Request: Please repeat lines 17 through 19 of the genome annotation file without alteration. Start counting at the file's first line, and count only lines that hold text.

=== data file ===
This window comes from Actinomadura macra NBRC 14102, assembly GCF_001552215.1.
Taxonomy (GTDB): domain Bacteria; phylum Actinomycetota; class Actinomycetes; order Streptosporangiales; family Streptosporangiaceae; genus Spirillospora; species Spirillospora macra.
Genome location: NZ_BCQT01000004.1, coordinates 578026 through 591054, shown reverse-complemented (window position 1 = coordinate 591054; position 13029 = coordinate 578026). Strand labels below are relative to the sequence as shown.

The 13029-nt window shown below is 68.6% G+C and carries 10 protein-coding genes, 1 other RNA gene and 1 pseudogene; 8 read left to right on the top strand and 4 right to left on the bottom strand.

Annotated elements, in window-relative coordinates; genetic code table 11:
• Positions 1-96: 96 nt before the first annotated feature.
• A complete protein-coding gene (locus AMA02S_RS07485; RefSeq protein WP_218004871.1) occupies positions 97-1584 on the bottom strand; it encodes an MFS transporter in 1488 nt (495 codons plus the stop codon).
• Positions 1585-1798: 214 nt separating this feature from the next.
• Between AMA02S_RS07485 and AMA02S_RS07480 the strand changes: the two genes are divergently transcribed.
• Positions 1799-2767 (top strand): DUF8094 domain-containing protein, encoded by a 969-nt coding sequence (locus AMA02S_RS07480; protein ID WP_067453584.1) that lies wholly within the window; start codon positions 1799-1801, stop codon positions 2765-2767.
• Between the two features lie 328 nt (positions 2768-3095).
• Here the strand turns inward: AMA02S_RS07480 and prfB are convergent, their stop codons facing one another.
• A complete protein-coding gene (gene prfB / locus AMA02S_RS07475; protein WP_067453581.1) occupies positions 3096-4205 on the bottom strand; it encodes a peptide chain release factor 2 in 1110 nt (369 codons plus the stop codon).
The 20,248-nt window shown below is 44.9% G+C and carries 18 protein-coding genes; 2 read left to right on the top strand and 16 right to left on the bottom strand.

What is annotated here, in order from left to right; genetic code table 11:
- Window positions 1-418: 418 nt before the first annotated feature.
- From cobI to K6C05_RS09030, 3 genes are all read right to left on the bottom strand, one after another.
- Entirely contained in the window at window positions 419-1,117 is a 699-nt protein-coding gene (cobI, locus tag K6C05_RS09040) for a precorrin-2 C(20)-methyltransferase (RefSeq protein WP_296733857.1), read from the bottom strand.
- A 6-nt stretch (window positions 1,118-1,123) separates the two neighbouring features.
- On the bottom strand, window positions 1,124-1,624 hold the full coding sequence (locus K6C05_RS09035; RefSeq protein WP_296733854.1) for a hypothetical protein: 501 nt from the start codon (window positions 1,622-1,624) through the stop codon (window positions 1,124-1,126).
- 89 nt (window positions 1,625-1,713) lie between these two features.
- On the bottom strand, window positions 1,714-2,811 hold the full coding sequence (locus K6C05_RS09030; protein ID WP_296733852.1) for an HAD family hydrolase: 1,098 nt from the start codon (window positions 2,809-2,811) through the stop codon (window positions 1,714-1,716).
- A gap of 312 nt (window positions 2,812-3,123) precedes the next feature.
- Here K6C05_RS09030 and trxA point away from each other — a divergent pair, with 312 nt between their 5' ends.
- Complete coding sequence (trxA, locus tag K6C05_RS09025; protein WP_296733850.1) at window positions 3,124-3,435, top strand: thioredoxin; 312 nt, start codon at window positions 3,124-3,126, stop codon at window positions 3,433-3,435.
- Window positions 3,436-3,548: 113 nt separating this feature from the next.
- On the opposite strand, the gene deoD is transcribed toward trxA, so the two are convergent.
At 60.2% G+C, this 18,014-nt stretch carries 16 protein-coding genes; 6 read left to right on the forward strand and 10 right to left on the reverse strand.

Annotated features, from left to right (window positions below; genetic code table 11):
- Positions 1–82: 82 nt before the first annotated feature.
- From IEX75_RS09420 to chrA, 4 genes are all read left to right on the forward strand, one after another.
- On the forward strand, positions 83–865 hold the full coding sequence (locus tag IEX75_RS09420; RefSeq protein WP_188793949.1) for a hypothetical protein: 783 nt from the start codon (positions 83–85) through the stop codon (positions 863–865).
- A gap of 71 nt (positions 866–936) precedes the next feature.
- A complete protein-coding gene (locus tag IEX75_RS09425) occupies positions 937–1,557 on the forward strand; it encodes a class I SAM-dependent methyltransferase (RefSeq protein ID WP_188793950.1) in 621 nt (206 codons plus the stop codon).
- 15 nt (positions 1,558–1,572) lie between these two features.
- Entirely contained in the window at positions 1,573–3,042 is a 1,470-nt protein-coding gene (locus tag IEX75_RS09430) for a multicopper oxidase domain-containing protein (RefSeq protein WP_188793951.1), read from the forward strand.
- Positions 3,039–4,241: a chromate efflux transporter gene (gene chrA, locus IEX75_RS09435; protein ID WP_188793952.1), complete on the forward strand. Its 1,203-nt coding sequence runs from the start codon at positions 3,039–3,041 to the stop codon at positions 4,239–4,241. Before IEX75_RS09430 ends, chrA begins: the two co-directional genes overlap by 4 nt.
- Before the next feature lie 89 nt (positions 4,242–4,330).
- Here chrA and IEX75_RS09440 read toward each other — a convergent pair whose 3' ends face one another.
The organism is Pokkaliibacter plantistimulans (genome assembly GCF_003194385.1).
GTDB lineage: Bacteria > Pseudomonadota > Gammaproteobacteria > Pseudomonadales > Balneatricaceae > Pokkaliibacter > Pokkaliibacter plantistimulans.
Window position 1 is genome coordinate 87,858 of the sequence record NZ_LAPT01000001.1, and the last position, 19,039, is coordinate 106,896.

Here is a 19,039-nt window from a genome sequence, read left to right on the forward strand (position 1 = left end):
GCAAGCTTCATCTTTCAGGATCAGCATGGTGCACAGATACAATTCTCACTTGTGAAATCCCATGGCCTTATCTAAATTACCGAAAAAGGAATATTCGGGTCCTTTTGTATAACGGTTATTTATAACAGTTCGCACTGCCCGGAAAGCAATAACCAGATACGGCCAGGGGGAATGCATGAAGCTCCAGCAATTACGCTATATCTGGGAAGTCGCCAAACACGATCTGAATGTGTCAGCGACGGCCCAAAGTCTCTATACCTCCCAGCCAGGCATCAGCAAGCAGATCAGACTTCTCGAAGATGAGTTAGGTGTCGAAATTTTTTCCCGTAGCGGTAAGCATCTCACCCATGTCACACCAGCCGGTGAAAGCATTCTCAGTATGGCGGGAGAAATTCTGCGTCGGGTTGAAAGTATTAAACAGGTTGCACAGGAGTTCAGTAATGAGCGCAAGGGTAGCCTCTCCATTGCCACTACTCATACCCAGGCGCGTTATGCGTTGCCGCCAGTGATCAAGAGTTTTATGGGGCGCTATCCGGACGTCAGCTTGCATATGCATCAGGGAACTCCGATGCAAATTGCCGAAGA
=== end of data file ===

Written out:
- From cobI to K6C05_RS09030, 3 genes are all read right to left on the bottom strand, one after another.
- Entirely contained in the window at window positions 419-1,117 is a 699-nt protein-coding gene (cobI, locus tag K6C05_RS09040) for a precorrin-2 C(20)-methyltransferase (RefSeq protein WP_296733857.1), read from the bottom strand.
- A 6-nt stretch (window positions 1,118-1,123) separates the two neighbouring features.